History Harvest is at it again with a new arrangement of anthropological inventory.
Almost five years after the massive BP Deepwater Horizon oil spill, researchers are preparing to check on how deepwater marine mammals in the northern Gulf of Mexico are faring.
Dr. Natalia Sidorovskaia, a physics professor at the University of Louisiana at Lafayette, will lead an interdisciplinary consortium of 24 scientists and students that will study the impact of the environmental disaster on endangered sperm whales, beaked whales and dolphins.
It will test monitoring systems to detect, identify and track those populations.
The northern Gulf is familiar territory for Sidorovskaia. She and other researchers conducted passive, underwater acoustic measurements there several times before 2010. They attached recording devices – Environmental Acoustic Recording Systems, or EARS – to the Gulf floor to record sounds made by whales.
The information they captured has helped scientists better understand how whales communicate with each other. It was also used by mathematicians and statisticians to develop models that could estimate current and future sizes of whale populations.
On April 20, 2010, a wellhead on the Deepwater Horizon rig blew out. Millions of barrels of crude oil spewed into the water before the well could be capped 87 days later.
In September 2010, Sidorovskaia and two UL Lafayette mathematics professors, Dr. Azmy Ackleh and Dr. Nabendu Pal, received a $192,000 National Science Foundation Rapid Response grant. The funds enabled them to reinstall six underwater recording devices in pre-spill locations. They then compared that post-spill information with acoustical data gathered in 2001, 2002 and 2007.
Their conclusion: sperm whales preferred to dive for food farther away from the site of the oil spill. “However, beaked whales remained diving close to the disaster site,” Ackleh said. “This perplexing result requires more data to be collected over several years.”
The research group was not able to continue whale monitoring in the area until 2015.
“We would have loved to have had more experiments over this period of time but we didn’t have funding. These experiments are very expensive,” Sidorovskaia said.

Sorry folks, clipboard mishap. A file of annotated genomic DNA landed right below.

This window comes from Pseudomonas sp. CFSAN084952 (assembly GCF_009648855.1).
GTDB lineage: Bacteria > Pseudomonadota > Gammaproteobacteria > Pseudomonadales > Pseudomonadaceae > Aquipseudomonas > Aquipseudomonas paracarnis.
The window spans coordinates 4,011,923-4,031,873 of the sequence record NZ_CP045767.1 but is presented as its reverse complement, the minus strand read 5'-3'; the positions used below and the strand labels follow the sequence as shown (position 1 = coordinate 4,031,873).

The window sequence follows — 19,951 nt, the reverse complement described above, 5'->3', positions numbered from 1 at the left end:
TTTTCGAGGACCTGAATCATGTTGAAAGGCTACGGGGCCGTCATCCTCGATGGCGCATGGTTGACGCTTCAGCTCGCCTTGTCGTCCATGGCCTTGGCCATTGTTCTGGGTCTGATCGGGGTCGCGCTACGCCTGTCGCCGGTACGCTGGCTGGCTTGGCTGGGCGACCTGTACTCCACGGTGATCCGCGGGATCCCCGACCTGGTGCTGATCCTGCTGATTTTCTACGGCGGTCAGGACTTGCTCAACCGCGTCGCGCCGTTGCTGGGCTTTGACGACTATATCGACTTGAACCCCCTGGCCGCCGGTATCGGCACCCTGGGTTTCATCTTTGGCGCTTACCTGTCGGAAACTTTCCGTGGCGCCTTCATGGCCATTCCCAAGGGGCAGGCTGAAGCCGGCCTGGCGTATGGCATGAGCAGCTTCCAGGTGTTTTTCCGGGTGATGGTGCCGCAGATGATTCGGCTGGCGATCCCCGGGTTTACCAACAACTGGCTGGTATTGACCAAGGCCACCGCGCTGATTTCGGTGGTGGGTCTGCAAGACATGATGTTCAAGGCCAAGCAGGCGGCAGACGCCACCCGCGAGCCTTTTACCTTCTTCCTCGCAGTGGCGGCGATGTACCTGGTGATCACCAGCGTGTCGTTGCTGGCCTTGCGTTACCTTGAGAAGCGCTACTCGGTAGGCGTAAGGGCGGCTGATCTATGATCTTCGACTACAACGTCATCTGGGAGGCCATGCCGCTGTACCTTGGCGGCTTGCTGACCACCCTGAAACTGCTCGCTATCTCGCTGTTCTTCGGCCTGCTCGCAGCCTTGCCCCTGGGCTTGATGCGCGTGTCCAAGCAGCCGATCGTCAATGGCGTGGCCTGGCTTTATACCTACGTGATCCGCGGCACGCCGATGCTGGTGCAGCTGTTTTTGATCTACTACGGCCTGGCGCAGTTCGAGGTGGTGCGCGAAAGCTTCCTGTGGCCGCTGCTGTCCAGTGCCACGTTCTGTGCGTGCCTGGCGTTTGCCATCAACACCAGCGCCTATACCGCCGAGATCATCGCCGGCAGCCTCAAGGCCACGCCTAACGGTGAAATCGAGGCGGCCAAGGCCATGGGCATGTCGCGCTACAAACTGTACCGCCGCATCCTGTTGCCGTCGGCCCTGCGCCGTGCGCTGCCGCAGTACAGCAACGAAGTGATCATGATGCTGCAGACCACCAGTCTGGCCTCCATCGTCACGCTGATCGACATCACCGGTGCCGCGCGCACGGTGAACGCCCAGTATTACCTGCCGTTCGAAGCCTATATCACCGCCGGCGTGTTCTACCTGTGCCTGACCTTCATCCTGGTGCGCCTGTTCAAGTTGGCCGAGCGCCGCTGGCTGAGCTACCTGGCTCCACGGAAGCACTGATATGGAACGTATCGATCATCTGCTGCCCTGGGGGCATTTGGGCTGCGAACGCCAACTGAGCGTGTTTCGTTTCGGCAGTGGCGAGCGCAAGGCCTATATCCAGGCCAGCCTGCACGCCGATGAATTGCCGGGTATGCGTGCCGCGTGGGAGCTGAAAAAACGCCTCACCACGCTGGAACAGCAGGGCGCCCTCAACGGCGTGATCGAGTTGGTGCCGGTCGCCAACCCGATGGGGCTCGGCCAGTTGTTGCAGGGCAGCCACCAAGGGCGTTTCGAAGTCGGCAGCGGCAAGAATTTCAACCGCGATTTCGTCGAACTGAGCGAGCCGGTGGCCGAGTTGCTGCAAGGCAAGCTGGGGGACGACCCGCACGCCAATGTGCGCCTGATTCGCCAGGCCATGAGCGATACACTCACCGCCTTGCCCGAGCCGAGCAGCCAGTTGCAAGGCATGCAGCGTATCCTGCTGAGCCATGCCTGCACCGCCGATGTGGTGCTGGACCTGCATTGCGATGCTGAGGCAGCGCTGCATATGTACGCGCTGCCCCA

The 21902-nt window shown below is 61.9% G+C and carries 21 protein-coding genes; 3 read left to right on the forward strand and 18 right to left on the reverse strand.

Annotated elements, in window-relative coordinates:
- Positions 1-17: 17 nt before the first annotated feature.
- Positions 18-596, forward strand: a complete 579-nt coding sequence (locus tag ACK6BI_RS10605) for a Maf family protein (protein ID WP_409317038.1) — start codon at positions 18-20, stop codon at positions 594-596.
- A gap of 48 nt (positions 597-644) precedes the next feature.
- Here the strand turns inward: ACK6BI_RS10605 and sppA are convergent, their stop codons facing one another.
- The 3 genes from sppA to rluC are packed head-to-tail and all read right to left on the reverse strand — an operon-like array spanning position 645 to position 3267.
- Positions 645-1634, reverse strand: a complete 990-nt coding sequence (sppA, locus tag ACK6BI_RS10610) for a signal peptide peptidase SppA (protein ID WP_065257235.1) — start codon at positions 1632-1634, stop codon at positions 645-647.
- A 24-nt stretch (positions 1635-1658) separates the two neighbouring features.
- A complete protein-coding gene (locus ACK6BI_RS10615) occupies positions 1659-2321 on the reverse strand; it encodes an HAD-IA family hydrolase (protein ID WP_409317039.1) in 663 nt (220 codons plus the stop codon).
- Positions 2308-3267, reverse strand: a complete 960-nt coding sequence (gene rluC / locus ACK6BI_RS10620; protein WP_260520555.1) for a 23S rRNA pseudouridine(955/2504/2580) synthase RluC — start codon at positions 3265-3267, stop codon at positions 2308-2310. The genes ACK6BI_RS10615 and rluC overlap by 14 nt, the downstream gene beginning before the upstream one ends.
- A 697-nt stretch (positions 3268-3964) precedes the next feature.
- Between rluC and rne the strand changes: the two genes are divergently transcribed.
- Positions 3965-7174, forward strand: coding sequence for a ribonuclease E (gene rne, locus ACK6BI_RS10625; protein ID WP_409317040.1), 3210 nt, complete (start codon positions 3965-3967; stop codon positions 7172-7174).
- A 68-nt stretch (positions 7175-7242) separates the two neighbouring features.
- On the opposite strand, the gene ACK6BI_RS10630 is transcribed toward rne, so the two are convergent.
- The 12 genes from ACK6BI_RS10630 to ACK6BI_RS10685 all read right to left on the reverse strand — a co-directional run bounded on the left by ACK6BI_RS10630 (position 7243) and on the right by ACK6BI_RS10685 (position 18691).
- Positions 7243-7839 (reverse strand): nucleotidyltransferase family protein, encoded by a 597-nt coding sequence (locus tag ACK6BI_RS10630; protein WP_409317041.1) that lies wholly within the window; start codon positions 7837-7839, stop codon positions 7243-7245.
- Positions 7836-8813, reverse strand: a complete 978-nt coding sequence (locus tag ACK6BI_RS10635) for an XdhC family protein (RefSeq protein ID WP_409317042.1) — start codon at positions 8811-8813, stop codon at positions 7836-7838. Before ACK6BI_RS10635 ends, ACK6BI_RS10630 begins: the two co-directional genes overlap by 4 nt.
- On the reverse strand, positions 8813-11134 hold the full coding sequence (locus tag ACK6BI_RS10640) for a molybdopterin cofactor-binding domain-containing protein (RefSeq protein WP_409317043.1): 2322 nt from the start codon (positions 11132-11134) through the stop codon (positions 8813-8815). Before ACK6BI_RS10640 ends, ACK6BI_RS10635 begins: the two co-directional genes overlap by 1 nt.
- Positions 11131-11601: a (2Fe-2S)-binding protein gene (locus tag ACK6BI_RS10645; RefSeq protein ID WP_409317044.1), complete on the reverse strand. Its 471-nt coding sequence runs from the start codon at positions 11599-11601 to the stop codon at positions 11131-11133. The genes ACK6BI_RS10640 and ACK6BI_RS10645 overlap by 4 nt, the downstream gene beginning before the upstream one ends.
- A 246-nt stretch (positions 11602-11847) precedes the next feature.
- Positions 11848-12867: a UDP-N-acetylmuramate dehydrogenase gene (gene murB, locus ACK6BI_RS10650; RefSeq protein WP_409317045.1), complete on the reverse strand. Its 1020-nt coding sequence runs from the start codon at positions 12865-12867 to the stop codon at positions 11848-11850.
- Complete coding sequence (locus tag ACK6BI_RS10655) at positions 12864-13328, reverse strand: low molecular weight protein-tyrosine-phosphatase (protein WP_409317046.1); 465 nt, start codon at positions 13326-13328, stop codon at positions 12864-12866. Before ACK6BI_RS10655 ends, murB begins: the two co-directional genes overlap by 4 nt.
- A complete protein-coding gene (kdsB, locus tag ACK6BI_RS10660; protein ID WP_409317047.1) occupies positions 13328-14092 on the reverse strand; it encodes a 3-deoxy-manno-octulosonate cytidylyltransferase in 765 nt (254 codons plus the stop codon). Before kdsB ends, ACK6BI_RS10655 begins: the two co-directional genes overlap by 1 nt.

In November 2014, she and an interdisciplinary consortium received a three-year, $5.2 million grant from the Gulf of Mexico Research Initiative to continue ecological monitoring and modeling. GoMRI reviewed 47 consortium proposals submitted in 2014; it selected 12 projects for funding.
BP established GoMRI soon after the well blowout. The company ponied up $500 million for studies that examine the impact of oil exploration. An independent board was established to administer the funds.
The ability to compare pre- and post-spill data about marine mammals in the Gulf of Mexico was a key factor in landing the GoMRI funding, according Ackleh, a co-principal investigator and now dean of UL Lafayette’s Ray P. Authement College of Sciences.
“Our group probably has the richest and longest data on marine mammals in the Gulf area,” he said.
The University of New Orleans, University of Southern Mississippi and UL Lafayette are members of the Littoral Acoustic Demonstration Center, created in 2001 to study the impact of Gulf of Mexico industrial operations on deep-diving marine mammals. For the newly funded research project, LADC invited new members to join. It will operate under an expanded name: Littoral Acoustic Demonstration Center – Gulf Ecological Monitoring and Modeling.
Two higher education institutions were added: Oregon State University and Woods Hole Oceanographic Institution.
Five companies joined: C&C Technologies and ASV in Lafayette; Proteus Technologies in Slidell, La.; Seiche Measurements, whose North American office is in Houston; and R2Sonic in Austin, Texas.
This time, Sidorovskaia said, the scientists will try to improve the listening devices and try some new technologies for collecting data. In the past, for example, the EARS fastened to the floor of the Gulf of Mexico recorded continuously; scientists then retrieved the sounds they captured. Sidorovskaia hopes the EARS technology can be refined to transmit acoustic data to a research laboratory in real time.
Thanks to C&C Technologies, ASV, and Oregon State, the researchers will also have the use of autonomous surface vehicles and underwater gliders. “We are going to compare different approaches to listening to marine mammals,” she said.
The ability to detect and track whales in real time is of particular interest to oil companies because new federal regulations require them to monitor an area for marine mammals before and during seismic exploration surveys they conduct.
The $5.2 million GoMRI grant will also enable the consortium to conduct community outreach to communicate its research findings. The scientists plan to set up interactive displays in the Lafayette Science Museum about ocean exploration and to conduct workshops for high school students on how to build autonomous vehicles.
Ackleh said the ability of researchers, who represent a variety of disciplines, to collaborate on this major project is invaluable. “I’ve come to learn that answering important scientific questions often requires substantial multidisciplinary collaboration.”
Caption: Scientists deploy underwater listening devices from a Greenpeace ship, the Arctic Sunrise, in September 2010. They were collecting data that would help determine the effect of the BP Deepwater Horizon oil spill on deepwater marine mammals in the Gulf of Mexico. (Photo courtesy of Greenpeace)